Many dog owners think weight gain in dogs is inevitable, but it is actually extremely preventable. As your Lab’s protector and best companion, you should do everything in your power to keep them healthy and at the appropriate weight for their size. Here are some tips for keeping your pup slim, trim, and healthy!
The first rule of thumb is to know a healthy weight for your dog and try to stick around that weight. Healthy Labs usually weigh between 55 and 80 pounds. Male labs may weigh 5-10 pounds more than females, and this is totally normal! Your dog’s healthy weight also depends on their unique build — small or large, stocky or lean, tall or short — so ask your vet what your expectations should be for your doggo’s weight.
Treats are good for an occasional reward for good behavior, but many owners go overboard with the amount of treats they feed their Labs. Ration out your treats and try getting treats that are specifically designed for dogs trying to lose weight. You can also try giving your dog veggies or rice cakes as rewards instead of treats that are higher in calories!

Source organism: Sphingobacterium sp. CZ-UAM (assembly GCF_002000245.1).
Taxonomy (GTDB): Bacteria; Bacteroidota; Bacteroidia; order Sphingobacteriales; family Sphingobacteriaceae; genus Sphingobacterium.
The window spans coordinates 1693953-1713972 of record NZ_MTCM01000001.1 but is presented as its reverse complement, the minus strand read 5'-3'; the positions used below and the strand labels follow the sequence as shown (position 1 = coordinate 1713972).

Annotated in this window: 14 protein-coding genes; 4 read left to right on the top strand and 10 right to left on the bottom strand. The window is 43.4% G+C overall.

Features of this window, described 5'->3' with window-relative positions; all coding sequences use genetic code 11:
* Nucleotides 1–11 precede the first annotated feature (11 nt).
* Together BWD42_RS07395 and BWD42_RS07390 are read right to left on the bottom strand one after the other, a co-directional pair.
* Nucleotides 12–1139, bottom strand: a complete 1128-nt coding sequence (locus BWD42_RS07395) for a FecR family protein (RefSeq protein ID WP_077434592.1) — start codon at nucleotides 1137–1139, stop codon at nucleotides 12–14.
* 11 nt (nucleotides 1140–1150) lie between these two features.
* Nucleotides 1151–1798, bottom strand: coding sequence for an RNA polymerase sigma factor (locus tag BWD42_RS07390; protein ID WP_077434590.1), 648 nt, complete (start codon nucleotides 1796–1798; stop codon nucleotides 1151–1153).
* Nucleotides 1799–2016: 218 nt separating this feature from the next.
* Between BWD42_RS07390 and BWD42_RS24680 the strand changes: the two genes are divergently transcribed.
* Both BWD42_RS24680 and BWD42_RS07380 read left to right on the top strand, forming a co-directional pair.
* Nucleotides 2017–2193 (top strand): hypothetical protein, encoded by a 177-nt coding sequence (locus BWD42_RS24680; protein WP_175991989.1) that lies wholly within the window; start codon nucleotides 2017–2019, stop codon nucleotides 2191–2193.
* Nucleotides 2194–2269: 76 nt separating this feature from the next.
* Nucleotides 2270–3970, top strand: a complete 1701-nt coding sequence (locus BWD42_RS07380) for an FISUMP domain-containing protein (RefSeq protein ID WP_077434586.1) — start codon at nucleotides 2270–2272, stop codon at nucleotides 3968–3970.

As all Lab owners know, Labs love to eat! They’re also so cute that it can be extremely difficult to resist their begging. However, overfeeding your dog is a surefire way for them to put on the pounds. If you’re less open to changing your dog’s entire diet, reducing portion sizes is simpler for you and will likely meet less resistance from your dog than a completely new diet. Talk with your vet about how much to reduce your dog’s diet, but cutting 15-20% of food from their diet will likely be sufficient.
Protein is perfect to keep your Lab’s metabolism and energy levels high so they can stay more active! High-protein food is also more tasty for your dog in general, so they may even like it better. When you do switch dog foods, though, do it gradually! Start with about 1/4 new food and 3/4 old food, then gradually transition your dog to meals consisting entirely of the new food. If your dog absolutely refuses to eat their new food, ask your vet for their advice.
You should be taking your dog out on daily walks as-is, but taking a few extra minutes to play fetch or let them loose in the yard could make a huge difference in your dog’s health. Once your dog reaches adult age, you can take them out on runs with you as well! Use precaution with younger dogs, as their joints and bones are still developing.
Obesity can lead to much worse health problems, like diabetes or high blood pressure, so use these preventative measures to help avoid more health complications in the future. Your Lab will be so grateful!
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